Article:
Computer Training in "Byte-Size" Installments Reinforces Learning
by Carole Levitt and Mark Rosch
(County Bar Update, January 2002, Vol. 22, No. 1)


Computer Training in "Byte-Size" Installments Reinforces Learning

By Carole Levitt, member, Law Practice Management Section Executive Committee, and Mark Rosch. Levitt is president of Internet For Lawyers, an Internet legal research training and Internet marketing consulting company. Rosch is IFL’s vice president and Web master. They can be reached at (310) 559-2247 or via their Web site at The opinions expressed are their own.

Employee training by a professional trainer is a widely accepted method of developing skills and enhancing productivity and quality of work. Increasingly, management also has recognized training as a means of improving employee morale and loyalty to the firm. As law firms and other companies recognize the need to assist staff to work more efficiently and be more responsive to clients, they continually implement the latest computer software. Consequently, the most pervasive training topic now revolves around the use of computers and software.

In its October 2001 Industry Report, "Training" magazine reported that 99 percent of companies surveyed offered training in Computer Applications, with 14 percent of the surveyed firms offering regular weekly training courses. However, the majority offered only As Needed or Annual Training. As Needed training typically occurs when new software is acquired and is limited to intensive half- or full-day sessions. While these intensive training sessions are an important starting point, the increasing power of new software makes it virtually impossible to fully train employees in one session.

In these intensive "boot-camp" training sessions, employees retain just enough information to begin using their new software but not enough to master it. Frustration may then set in, causing undue stress and even eroding productivity. To avoid this scenario, follow-up training should be provided shortly after the initial training to give employees the opportunity to ask "real-world" questions based on their actual use of the new software. To encourage attendance at follow-up sessions, offer "byte-size" sessions — meaning short in duration and with a stated purpose. The purpose can either be narrow (e.g. Creating Tables of Authorities) or more general (e.g. Ask an Expert, or Refresher Course).

Because many people feel that they are adept Internet users, it’s probably the most overlooked computer applications training topic. However, the ability to check one’s stock portfolio, review the latest sports scores or generate a map to opposing counsel’s office is a far cry from knowing where to locate free court forms or a free searchable California case law database back to 1934 (or even how to open an attachment). Professional Internet training can provide attorneys and staff with the inside knowledge on where to find this information and how to create a virtual library that will save the firm time and money in the long run.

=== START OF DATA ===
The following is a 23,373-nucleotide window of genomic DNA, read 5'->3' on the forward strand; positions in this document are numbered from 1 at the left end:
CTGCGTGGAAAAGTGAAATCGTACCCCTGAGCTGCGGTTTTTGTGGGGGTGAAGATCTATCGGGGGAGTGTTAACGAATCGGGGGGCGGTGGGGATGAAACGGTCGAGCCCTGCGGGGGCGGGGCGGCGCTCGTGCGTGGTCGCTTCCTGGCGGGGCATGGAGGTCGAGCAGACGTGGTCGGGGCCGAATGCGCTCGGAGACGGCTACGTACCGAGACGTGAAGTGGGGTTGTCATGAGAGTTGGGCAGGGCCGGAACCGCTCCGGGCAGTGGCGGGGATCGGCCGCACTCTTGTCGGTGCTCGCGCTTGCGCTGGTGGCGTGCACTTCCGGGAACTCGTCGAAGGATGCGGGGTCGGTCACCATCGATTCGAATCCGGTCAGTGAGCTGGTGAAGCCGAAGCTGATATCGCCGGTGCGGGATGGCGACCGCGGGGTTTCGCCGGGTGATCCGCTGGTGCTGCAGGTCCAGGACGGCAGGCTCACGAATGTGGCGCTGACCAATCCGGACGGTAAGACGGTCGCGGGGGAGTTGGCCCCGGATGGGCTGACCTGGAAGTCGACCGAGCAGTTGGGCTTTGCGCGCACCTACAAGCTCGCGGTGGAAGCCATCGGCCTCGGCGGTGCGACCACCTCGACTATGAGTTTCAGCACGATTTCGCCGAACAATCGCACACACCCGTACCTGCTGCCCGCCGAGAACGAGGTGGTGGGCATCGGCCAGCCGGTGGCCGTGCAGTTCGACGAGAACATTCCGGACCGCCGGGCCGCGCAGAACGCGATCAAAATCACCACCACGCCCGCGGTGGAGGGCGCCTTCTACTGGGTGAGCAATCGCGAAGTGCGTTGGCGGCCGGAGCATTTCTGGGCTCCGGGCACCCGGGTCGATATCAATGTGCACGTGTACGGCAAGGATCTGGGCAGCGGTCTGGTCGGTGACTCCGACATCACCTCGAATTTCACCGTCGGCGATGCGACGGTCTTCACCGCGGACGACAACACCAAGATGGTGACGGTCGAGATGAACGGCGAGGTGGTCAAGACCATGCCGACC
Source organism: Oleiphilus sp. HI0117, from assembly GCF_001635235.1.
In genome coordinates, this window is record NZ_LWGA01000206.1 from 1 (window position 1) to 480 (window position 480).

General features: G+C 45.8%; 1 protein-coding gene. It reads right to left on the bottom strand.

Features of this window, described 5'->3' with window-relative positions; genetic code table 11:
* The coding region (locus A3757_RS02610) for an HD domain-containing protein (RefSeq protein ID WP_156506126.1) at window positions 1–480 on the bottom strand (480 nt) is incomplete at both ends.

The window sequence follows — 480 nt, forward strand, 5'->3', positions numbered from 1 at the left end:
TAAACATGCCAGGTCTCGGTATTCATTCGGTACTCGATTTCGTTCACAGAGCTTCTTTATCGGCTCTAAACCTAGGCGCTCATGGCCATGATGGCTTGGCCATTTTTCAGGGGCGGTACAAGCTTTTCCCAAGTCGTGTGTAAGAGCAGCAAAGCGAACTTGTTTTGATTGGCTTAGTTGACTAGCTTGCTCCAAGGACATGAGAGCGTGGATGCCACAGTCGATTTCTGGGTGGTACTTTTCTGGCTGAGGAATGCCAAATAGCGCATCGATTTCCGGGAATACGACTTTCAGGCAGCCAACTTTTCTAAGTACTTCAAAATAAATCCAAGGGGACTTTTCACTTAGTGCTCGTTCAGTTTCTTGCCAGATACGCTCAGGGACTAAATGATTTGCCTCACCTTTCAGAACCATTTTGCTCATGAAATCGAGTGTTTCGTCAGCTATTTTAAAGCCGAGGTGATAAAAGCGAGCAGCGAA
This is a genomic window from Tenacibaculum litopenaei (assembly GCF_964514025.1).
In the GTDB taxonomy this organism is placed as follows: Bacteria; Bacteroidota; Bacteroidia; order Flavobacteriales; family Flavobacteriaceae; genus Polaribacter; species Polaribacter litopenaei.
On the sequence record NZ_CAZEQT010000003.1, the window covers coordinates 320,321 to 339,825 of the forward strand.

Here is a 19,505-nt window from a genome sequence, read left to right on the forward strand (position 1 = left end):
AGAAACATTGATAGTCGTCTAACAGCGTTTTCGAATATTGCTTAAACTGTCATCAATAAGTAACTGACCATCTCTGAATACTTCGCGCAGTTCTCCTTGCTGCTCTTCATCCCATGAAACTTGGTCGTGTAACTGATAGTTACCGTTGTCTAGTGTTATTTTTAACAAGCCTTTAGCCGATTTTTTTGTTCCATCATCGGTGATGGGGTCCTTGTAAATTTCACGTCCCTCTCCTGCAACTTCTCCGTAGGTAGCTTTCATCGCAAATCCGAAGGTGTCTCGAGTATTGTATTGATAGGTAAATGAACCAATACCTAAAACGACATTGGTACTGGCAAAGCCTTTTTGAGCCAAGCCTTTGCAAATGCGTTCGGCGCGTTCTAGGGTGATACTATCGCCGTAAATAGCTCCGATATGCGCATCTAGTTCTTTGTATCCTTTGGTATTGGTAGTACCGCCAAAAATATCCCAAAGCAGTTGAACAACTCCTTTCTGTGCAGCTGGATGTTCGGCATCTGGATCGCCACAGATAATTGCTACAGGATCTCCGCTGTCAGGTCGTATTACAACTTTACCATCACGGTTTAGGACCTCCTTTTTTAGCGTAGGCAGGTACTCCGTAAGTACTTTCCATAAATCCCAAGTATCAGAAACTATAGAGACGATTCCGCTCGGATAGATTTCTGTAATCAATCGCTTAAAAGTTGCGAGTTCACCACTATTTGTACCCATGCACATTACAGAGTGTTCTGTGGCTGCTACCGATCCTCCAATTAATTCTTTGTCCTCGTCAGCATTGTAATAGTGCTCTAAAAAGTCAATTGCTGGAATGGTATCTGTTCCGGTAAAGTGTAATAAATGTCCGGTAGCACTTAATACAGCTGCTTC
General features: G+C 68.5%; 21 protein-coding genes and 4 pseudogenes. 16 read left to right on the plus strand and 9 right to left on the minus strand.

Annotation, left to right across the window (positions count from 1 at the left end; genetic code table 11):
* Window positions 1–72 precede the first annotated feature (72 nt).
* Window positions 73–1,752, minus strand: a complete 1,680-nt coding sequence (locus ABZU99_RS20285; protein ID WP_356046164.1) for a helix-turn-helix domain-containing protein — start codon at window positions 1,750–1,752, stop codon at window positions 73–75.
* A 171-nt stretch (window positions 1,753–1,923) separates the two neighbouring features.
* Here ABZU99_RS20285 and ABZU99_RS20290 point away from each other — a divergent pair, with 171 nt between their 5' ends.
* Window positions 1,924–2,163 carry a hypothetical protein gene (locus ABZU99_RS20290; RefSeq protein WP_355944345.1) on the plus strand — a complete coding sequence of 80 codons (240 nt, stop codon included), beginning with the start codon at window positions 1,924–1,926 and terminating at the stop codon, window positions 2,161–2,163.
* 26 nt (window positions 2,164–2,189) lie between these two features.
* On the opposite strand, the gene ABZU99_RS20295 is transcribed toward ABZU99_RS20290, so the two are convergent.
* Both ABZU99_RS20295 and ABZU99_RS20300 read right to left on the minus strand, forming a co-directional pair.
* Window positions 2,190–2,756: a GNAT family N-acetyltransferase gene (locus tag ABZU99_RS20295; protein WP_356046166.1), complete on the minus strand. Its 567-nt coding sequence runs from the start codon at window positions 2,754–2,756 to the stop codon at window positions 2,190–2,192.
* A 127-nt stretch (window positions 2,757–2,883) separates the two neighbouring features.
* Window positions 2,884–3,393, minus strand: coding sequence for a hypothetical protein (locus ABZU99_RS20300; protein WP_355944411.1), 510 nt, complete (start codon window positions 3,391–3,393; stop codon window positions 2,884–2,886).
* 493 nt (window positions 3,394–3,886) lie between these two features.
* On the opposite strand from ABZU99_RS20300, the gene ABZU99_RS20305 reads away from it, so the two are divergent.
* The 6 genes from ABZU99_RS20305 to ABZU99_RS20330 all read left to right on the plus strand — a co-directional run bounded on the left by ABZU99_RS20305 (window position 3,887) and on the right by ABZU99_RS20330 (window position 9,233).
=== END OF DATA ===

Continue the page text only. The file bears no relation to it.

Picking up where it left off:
When choosing an Internet trainer, select one who can gear the training specifically to the legal professional’s needs, such as an Internet-savvy attorney, paralegal or law librarian. To combat the lack of adequate written instructions on most Web sites and the general lack of standardization among the thousands of Web sites, Internet training should include written reference materials to assist users in selecting the best resources and providing search tips for the major sites. Since one of the main goals of professional Internet training is to save firms time and money, a professional Internet trainer should focus the training sessions on how to find free research resources on the Internet.

On the other hand, a professional trainer should also be able to offer advice regarding paying for information when it’s the only (or best) route to take — either because the information is only available for a price or it would be quicker and more efficient to use the pay source. As with any computer application, regular Internet training can consist of teaching firm members about new features added to existing sites or introducing new sites added since the last training. Additionally, training can include teaching firm members about alternative sites when formerly used sites have disappeared from the Web.

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